Included in the boxed set A Touch of Passion
What inspired you to write the series, Still Life with Memories?
Natasha, the renowned pianist suffering from early-onset Alzheimer’s in my book Apart from Love (volume I and II of the series, woven together) kept coming back to haunt me. Her character was not an easy one to develop. The primary challenge is that she has no voice. She is utterly silent, which makes her son Ben hope—at first—that she can be reached, that he can ‘save’ her.
“There is no way to tell if she has heard me. Her gaze is fixed, as steadily as before, on the same small pane of glass, through which the sun is blazing; which makes it hard to figure out what she sees out there.
I push forward, aiming to view it, somehow, from her angle, which at first, is too hard to imagine:
In my mind I try, I see a map, the entire map of her travels around the world. A whole history. It has been folded over and again, collapsed like a thin tissue, into a square; which is suspended there—right in front of her—a tiny, obscure dot on that window.
And inside that dot, the path of her journey crisscrosses itself in intricate patterns, stacked in so many papery layers. And the names of the places, in which she performed back then, in the past—London, Paris, Jerusalem, San Petersburg, New York, Tokyo—have become scrambled, illegible even, because by now, she can no longer look past that thing, that dot. She cannot see out of herself.
She is, I suppose, confined.”
Now here comes my new novel, The Music of Us. It is volume III in the series, and it is included in the boxed set A Touch of Passion. This story gives voice to her. It takes Natasha to an innocent time, when she was sixteen, a rising star. Here is Lenny, pining for her:
Love was in the air. I sensed it all around me. A record was spinning around on the gramophone, releasing one touching note after another, making me ache with desire.
Dark or light, deep in this heart of mine
There’s a crazy beat pounding ‘cause oh, just for you I pine
And its agony won’t be through
Till you let me give myself, give all of me to you
I pine for you, dark or light
At the far end, the elevator doors opened. I thought of dashing over there to surprise Natasha. Instead I ended up taking a step back, because out came her Mama.
Mrs. Horowitz locked eyes with me at once, and it took all my concentration not to take a step back.
She clomped in my direction, then plonked herself down on the oversized couch that stood on one side of the elegant rug. Waving her hand at me in a commanding gesture, she pointed at the matching couch that stood on the opposite side.
“You,” she said. “Sit down. We need to talk.”
Any hobbies or interests that you enjoy in your spare time?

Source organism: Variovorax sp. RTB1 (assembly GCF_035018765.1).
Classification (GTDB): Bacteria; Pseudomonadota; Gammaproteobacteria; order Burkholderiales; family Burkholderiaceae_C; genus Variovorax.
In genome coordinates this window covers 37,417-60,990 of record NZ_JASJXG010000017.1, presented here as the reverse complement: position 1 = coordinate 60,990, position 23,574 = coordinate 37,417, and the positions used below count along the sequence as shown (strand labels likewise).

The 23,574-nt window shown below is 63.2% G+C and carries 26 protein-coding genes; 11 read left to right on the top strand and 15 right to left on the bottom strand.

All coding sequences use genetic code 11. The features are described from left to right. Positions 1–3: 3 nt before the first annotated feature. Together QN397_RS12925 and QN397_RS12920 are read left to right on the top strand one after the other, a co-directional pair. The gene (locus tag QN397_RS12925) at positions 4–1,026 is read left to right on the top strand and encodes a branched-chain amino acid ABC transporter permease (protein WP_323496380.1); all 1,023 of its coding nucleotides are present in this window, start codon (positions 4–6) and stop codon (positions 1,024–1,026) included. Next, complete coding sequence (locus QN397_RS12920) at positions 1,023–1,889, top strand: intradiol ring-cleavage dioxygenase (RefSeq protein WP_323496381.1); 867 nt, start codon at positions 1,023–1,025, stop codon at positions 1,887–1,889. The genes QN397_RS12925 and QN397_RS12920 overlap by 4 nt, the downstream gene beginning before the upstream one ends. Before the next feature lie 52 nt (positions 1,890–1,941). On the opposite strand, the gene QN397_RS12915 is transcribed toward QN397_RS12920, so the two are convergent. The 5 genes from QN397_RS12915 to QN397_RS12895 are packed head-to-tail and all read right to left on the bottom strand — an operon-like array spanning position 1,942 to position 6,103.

In addition to being an author and a poet I am an artist. For me, the visual aspects of my craft go hand-in-hand with the literary aspects. I paint with my pen and write with my paintbrush, which means that when I write, I strive to describe the scene, as seen through my character’s eyes, as vividly as I now how, and when I paint, there is always a story revealing itself on my canvas.
My art includes ceramic and bronze sculptures, paper engineering projects, watercolors, oil paintings, and mixed media. To see it go to my art site or to my blog. It is the heart of my drive to reach out to my readers and listeners. A post may include a poem, an excerpt from one of my books, the back story of what inspired a particular passage, a few art pieces by masters from different time period that illustrated to me different points of views about a particular moment of history, which in turn enriched my story about it. Please check out my blog, and come back often, there is something new every day!
Do you see yourself in any of your characters, or do any of them have traits you wish you had?
In many ways I feel a kinship with Natasha: like me she’s idealistic and strives for perfection, setting impossible goals for herself.
This is just the opposite of another character in my books. At first I decided to model Anita, the girl in the center of a firestorm of passion in My Own Voice (volume I) and The White Piano (volume II) as the-opposite-of-me. Her use of language would be atrocious. She talks in sentences laden with ‘like’ and the dreaded double-negatives. Anita would become a bold and spontaneous spirit, anything but repressed. She would be promiscuous. Her voice would be shockingly direct.
“In my defense I have this to say: When men notice me, when the lusty glint appears in their eyes, which betrays how, in their heads, they’re stripping me naked—it’s me they accuse of being indecent.
Problem is, men notice me all the time.
How can a girl like me ever claim to be innocent? Even if I haven’t done nothing wrong, I’m already soiled, simply because of their dirty thoughts.”
I do not even know how it happened, but once Anita started talking in my mind—which she did for nearly a year—I started to like her more and more. I asked myself, how would she play against Ben, who is a complex character, hesitant, highly sophisticated? How would she play against Lenny, a would-be author who is so proud of his refined expressions, when her background is so different from his? How would she measure up against his ex-wife, Natasha, the renowned pianist suffering from early-onset Alzheimer’s?
Do you have any tips for new writers?
My best advice to develop your writing–besides reading a lot–is this: read your story aloud in front of a live audience. Listen not only to their comments and suggestions, but more importantly–to their breathing pattern while the story is being read. Are they holding their breath at the right moment? Do they burst out laughing, or wipe a tear when you intended? If not, you must go back to the drawing board and adjust your sentences.